|HURRICANE SANDY HIT NEW JERSEY ON OCTOBER 29, 2012. IT WAS SO BAD THAT IT EARNED THE DUBIOUS NICKNAME OF A SUPERSTORM. TODAY, ITS WIDESPREAD PATH OF DEATH AND DESTRUCTION IS STILL BEING MOURNED.|
All along the Atlantic Ocean's coast (Gulf of Mexico too), September and October mark the height of hurricane season. Today's blog is dedicated to nasty weather and other natural disasters.
A month after I moved to Las Vegas (January 1979), I had my first visitors. My three Howard Beach (Queens, New York) friends (J, A and M), showed up and slept on the floor of my apartment. I woke up for work up at 8:00AM to the strangest sight…a half a foot of snow had fallen, (nobody in town could remember a measurable amount of the white stuff in twenty years). Even crazier, by 11:00AM, the snow had melted and the streets were dry.
To take advantage of this unique photo-op, the four of us went outside in our underwear, (I wore my Frye boots too) and posed by the pool with palm trees all around us. Unfortunately, I never saw those pictures. The last time I saw any of the Howard Beach boys (J in 1996) his mind was so clouded, he didn’t remember the incident or even seeing me.
During my years out there, it was common to find people who think Las Vegas is just hot. But they get their own fair share of funky weather.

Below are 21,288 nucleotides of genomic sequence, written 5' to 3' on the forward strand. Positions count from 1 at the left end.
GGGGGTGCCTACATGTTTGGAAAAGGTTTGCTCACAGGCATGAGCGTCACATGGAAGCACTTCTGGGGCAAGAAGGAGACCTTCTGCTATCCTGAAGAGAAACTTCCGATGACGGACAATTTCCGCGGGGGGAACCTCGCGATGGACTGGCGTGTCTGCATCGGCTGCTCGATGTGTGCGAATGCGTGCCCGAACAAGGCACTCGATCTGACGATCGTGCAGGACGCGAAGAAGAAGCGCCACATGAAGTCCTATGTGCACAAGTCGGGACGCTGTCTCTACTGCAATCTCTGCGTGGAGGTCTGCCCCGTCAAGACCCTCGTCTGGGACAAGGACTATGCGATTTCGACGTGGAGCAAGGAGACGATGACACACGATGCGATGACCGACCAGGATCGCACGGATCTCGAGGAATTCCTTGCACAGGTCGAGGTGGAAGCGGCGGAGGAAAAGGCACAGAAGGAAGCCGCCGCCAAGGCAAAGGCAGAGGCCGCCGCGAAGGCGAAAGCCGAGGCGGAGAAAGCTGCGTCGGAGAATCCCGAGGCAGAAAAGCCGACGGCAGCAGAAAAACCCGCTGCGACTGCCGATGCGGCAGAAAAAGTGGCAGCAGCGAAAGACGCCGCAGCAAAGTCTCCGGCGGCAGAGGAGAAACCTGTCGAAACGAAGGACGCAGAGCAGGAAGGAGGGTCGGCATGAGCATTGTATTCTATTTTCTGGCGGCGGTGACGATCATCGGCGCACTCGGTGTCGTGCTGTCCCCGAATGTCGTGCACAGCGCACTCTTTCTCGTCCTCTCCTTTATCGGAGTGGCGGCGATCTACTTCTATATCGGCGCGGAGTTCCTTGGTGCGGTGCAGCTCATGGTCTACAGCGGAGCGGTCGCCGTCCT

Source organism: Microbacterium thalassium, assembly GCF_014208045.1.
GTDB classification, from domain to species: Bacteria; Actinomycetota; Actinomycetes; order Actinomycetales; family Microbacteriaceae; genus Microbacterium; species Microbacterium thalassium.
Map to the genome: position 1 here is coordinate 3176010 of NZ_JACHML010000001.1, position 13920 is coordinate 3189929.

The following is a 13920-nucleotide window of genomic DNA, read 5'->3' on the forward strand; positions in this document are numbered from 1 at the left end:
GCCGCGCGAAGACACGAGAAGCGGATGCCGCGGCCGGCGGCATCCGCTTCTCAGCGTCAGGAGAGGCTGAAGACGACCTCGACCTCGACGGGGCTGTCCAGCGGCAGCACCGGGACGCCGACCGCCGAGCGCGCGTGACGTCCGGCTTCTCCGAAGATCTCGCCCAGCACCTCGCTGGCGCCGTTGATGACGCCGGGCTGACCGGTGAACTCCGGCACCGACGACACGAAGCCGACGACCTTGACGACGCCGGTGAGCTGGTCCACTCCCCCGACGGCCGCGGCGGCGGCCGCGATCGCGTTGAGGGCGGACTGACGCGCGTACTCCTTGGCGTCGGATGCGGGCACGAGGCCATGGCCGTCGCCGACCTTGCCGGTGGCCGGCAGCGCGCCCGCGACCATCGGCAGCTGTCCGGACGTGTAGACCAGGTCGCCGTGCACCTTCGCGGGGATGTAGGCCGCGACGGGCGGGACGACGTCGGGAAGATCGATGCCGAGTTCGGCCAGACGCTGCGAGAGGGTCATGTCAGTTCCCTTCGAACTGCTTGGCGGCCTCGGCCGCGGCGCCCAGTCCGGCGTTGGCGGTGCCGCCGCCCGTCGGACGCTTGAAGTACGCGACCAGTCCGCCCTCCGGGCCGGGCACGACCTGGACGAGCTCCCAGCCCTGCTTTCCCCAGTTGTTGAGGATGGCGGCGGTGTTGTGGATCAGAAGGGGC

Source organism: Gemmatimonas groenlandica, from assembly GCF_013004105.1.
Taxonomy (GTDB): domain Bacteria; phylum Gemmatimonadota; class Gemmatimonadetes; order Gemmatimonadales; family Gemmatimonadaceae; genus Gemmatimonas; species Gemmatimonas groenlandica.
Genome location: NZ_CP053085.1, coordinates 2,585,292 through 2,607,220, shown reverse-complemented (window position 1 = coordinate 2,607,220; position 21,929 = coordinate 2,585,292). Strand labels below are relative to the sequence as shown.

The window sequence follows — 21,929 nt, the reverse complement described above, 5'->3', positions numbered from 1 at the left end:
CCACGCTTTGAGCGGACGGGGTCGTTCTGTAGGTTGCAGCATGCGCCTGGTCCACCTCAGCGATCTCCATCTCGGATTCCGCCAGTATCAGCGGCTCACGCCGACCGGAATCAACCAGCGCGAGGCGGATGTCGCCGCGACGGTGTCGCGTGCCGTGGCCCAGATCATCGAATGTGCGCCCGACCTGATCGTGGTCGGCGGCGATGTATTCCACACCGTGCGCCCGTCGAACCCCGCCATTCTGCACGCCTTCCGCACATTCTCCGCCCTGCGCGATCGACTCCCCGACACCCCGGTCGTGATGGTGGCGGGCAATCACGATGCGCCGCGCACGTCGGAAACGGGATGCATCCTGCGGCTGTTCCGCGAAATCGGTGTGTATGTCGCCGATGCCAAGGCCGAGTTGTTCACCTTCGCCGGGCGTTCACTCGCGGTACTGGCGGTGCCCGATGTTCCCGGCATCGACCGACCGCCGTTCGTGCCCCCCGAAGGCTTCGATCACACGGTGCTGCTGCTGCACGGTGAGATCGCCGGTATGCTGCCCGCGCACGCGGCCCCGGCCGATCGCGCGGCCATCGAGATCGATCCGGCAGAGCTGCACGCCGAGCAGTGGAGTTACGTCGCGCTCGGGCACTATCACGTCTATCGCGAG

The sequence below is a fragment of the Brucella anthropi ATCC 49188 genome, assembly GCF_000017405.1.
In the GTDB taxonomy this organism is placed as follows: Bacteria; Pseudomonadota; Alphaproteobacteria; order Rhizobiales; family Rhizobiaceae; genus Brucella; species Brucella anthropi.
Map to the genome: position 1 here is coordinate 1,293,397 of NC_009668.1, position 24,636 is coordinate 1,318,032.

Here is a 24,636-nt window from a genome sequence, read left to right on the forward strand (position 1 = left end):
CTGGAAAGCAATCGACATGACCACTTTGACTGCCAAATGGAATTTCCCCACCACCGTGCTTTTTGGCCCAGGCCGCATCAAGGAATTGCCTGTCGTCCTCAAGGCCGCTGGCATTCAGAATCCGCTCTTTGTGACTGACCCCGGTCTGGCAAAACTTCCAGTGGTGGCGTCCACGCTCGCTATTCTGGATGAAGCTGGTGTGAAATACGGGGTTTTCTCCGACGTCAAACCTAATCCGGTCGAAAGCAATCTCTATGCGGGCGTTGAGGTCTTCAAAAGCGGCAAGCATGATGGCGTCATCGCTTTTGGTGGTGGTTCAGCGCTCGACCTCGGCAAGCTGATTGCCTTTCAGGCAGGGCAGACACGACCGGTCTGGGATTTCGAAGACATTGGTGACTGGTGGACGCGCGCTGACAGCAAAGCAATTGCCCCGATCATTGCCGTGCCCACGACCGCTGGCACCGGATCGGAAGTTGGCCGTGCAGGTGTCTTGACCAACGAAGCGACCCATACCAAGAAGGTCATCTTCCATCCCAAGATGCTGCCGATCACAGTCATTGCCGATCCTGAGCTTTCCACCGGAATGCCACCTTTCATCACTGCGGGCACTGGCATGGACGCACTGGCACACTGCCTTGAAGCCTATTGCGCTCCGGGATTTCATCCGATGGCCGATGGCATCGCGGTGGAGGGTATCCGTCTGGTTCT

I met a man (Terry, a transplanted Northeast Pennsylvainan), at my second craps dealing job, (the Western Casino... April-May 1979), who came to town expecting life (in terms of weather), to be a breeze out there.
Few people remember the Western because it was the worst excuse for a casino you could ever see. It was along downtown Vegas' hub, (at 399 Fremont Street), but it was so far off the beaten trail (and isolated) that few gamblers ventured that far away the bright lights of "Glitter Gulch," (five blocks away).
The Western was best known as a round-the-clock bingo mecca that catered to budget-minded day-trippers from Southern California and locals. For me, it was a terrible place to sharpen my craps dealing craft but because I was coming from being tortured at my first casino job, (Slots-A-Fun), this toilet was a well-timed, "port in a storm."